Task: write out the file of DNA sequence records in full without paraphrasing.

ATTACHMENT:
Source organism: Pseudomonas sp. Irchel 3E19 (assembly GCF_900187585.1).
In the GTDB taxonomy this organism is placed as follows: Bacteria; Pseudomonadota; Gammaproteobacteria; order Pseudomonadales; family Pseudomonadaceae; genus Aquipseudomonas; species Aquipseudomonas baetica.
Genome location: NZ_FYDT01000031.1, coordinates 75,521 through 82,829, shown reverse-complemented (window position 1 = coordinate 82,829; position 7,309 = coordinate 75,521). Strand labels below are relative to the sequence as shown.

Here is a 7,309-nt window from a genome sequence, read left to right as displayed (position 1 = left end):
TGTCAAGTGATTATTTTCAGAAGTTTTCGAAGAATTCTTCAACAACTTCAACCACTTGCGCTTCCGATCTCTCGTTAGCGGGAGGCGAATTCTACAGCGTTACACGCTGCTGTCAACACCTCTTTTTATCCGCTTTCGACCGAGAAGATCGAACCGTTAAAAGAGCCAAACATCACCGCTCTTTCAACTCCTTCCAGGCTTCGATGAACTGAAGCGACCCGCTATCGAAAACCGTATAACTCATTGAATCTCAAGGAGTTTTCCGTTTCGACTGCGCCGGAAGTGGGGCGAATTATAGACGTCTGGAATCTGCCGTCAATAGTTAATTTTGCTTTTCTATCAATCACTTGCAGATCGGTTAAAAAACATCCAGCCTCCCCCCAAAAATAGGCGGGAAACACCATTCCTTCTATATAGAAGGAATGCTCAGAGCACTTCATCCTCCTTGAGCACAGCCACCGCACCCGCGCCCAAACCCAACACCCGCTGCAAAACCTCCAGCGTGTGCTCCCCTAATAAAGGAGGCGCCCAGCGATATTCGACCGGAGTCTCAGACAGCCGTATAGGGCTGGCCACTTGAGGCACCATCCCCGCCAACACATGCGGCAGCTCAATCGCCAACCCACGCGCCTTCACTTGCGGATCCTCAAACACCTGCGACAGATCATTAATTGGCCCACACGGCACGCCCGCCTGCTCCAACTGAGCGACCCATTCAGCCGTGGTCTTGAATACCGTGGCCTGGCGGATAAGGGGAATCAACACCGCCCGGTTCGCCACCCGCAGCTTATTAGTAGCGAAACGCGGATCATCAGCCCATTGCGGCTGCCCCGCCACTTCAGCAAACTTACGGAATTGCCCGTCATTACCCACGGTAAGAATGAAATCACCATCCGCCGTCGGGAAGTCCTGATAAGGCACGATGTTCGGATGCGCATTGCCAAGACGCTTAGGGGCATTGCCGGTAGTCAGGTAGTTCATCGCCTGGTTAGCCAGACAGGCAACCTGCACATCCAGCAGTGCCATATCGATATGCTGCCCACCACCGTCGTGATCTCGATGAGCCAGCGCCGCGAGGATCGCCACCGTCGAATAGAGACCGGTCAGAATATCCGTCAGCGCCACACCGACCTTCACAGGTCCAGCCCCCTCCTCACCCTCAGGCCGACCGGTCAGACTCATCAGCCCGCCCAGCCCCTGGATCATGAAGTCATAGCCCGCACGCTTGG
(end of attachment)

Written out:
Source organism: Pseudomonas sp. Irchel 3E19 (assembly GCF_900187585.1).
In the GTDB taxonomy this organism is placed as follows: Bacteria; Pseudomonadota; Gammaproteobacteria; order Pseudomonadales; family Pseudomonadaceae; genus Aquipseudomonas; species Aquipseudomonas baetica.
Genome location: NZ_FYDT01000031.1, coordinates 75,521 through 82,829, shown reverse-complemented (window position 1 = coordinate 82,829; position 7,309 = coordinate 75,521). Strand labels below are relative to the sequence as shown.

Here is a 7,309-nt window from a genome sequence, read left to right as displayed (position 1 = left end):
TGTCAAGTGATTATTTTCAGAAGTTTTCGAAGAATTCTTCAACAACTTCAACCACTTGCGCTTCCGATCTCTCGTTAGCGGGAGGCGAATTCTACAGCGTTACACGCTGCTGTCAACACCTCTTTTTATCCGCTTTCGACCGAGAAGATCGAACCGTTAAAAGAGCCAAACATCACCGCTCTTTCAACTCCTTCCAGGCTTCGATGAACTGAAGCGACCCGCTATCGAAAACCGTATAACTCATTGAATCTCAAGGAGTTTTCCGTTTCGACTGCGCCGGAAGTGGGGCGAATTATAGACGTCTGGAATCTGCCGTCAATAGTTAATTTTGCTTTTCTATCAATCACTTGCAGATCGGTTAAAAAACATCCAGCCTCCCCCCAAAAATAGGCGGGAAACACCATTCCTTCTATATAGAAGGAATGCTCAGAGCACTTCATCCTCCTTGAGCACAGCCACCGCACCCGCGCCCAAACCCAACACCCGCTGCAAAACCTCCAGCGTGTGCTCCCCTAATAAAGGAGGCGCCCAGCGATATTCGACCGGAGTCTCAGACAGCCGTATAGGGCTGGCCACTTGAGGCACCATCCCCGCCAACACATGCGGCAGCTCAATCGCCAACCCACGCGCCTTCACTTGCGGATCCTCAAACACCTGCGACAGATCATTAATTGGCCCACACGGCACGCCCGCCTGCTCCAACTGAGCGACCCATTCAGCCGTGGTCTTGAATACCGTGGCCTGGCGGATAAGGGGAATCAACACCGCCCGGTTCGCCACCCGCAGCTTATTAGTAGCGAAACGCGGATCATCAGCCCATTGCGGCTGCCCCGCCACTTCAGCAAACTTACGGAATTGCCCGTCATTACCCACGGTAAGAATGAAATCACCATCCGCCGTCGGGAAGTCCTGATAAGGCACGATGTTCGGATGCGCATTGCCAAGACGCTTAGGGGCATTGCCGGTAGTCAGGTAGTTCATCGCCTGGTTAGCCAGACAGGCAACCTGCACATCCAGCAGTGCCATATCGATATGCTGCCCACCACCGTCGTGATCTCGATGAGCCAGCGCCGCGAGGATCGCCACCGTCGAATAGAGACCGGTCAGAATATCCGTCAGCGCCACACCGACCTTCACAGGTCCAGCCCCCTCCTCACCCTCAGGCCGACCGGTCAGACTCATCAGCCCGCCCAGCCCCTGGATCATGAAGTCATAGCCCGCACGCTTGG